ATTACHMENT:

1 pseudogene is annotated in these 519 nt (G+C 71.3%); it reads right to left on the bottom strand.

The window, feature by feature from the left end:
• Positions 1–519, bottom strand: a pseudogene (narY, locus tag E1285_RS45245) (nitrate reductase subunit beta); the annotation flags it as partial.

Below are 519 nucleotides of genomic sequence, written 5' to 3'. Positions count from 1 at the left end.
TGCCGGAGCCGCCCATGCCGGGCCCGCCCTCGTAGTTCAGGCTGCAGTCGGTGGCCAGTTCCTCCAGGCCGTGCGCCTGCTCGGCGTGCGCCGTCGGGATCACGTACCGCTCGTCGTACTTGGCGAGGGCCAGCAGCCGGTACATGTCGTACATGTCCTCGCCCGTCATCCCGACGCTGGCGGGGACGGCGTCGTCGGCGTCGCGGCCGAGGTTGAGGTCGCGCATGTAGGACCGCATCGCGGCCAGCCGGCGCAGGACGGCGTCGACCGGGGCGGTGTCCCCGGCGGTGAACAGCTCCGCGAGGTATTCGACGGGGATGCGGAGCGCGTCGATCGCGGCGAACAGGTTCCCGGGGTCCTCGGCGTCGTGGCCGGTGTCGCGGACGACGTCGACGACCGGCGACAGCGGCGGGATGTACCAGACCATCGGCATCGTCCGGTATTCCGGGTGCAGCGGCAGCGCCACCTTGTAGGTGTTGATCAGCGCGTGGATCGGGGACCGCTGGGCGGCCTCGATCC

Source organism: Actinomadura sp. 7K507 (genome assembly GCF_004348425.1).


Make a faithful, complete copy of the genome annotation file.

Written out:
1 pseudogene is annotated in these 519 nt (G+C 71.3%); it reads right to left on the bottom strand.

The window, feature by feature from the left end:
• Positions 1–519, bottom strand: a pseudogene (narY, locus tag E1285_RS45245) (nitrate reductase subunit beta); the annotation flags it as partial.

Below are 519 nucleotides of genomic sequence, written 5' to 3'. Positions count from 1 at the left end.
TGCCGGAGCCGCCCATGCCGGGCCCGCCCTCGTAGTTCAGGCTGCAGTCGGTGGCCAGTTCCTCCAGGCCGTGCGCCTGCTCGGCGTGCGCCGTCGGGATCACGTACCGCTCGTCGTACTTGGCGAGGGCCAGCAGCCGGTACATGTCGTACATGTCCTCGCCCGTCATCCCGACGCTGGCGGGGACGGCGTCGTCGGCGTCGCGGCCGAGGTTGAGGTCGCGCATGTAGGACCGCATCGCGGCCAGCCGGCGCAGGACGGCGTCGACCGGGGCGGTGTCCCCGGCGGTGAACAGCTCCGCGAGGTATTCGACGGGGATGCGGAGCGCGTCGATCGCGGCGAACAGGTTCCCGGGGTCCTCGGCGTCGTGGCCGGTGTCGCGGACGACGTCGACGACCGGCGACAGCGGCGGGATGTACCAGACCATCGGCATCGTCCGGTATTCCGGGTGCAGCGGCAGCGCCACCTTGTAGGTGTTGATCAGCGCGTGGATCGGGGACCGCTGGGCGGCCTCGATCC

Source organism: Actinomadura sp. 7K507 (genome assembly GCF_004348425.1).